> circumstances changed. For many, if not for the great majority of the
> Iraqi population, Kuwait is still part of Iraq.
> Realistically, therefore, it must follow that the boundary question will
> continue to be a source of conflict regardless of whether any new regime
> is pro-Western or not. As other bilateral relations in the Gulf have
> demonstrated, regional border conflicts have nothing to do with the
> international orientations and alliances of the states involved. Any
> future Iraqi successor regime will be weaker, initially at least, since it
> must first build up a stable political, military and social alliance on
> which it can rely. It will thus incline to populist rhetoric and will
> certainly intensify a latent border conflict, if that will serve to close
> domestic ranks. Targeted violations of other ceasefire conditions - no-fly
> zones, if they are still in operation, verification regimes, import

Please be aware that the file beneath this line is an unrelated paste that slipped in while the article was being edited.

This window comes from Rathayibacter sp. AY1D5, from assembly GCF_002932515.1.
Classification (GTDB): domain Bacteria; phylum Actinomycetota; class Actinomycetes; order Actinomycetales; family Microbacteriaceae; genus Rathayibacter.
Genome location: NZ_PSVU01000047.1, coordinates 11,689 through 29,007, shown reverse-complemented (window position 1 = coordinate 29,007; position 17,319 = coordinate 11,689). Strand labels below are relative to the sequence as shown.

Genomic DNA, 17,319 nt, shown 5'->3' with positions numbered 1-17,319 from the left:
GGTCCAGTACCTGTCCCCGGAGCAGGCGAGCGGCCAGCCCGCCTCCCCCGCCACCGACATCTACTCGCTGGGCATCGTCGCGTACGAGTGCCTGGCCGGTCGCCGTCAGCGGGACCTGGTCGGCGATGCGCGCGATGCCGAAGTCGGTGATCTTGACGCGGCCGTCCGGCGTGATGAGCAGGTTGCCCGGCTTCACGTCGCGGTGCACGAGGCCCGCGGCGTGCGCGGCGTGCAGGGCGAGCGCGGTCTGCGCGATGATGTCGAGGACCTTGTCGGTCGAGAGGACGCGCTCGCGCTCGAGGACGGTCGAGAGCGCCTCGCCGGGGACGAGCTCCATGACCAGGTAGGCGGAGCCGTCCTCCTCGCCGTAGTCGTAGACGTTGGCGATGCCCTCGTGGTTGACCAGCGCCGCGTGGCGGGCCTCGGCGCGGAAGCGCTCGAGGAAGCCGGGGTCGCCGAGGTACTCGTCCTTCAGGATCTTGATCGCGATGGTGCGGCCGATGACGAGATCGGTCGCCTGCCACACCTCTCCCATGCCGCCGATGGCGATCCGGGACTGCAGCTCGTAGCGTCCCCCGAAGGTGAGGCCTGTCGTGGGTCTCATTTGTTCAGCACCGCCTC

> restrictions and so forth - could also serve the same goals. In
> particular, a revisionist or even a revanchist policy must be expected if
> the international community continues to pursue an unrestricted policy of
> rejection towards Iraq. In any case, the peaceful integration of Iraq into
> its regional environment will not occur without international support.
> 1The visit took place within the context of a research project entitled
> 'Regional policy and the development of a new Arabic-Middle Eastern
> system' funded by the Fritz Thyssen Foundation.
> 2Editor (Salah al-Mukhtar), 'tada'iyat al-adwan al-amriki al-jadid 'ala
> al-iraq' (The outcome of the latest American aggression against Iraq), in
> Shu'un Siyasiyya (1996), 6-7, pp. 4-8 (p. 7)
> 3One of many examples which raise more questions than they answer is the
> following. On 6 February 1997 Le Monde reported that three cousins of the
> Iraqi president, including Lieutenant-General Maher Abed El Rachid, had
> been placed under house arrest. On 4 March 1997, the Süddeutsche Zeitung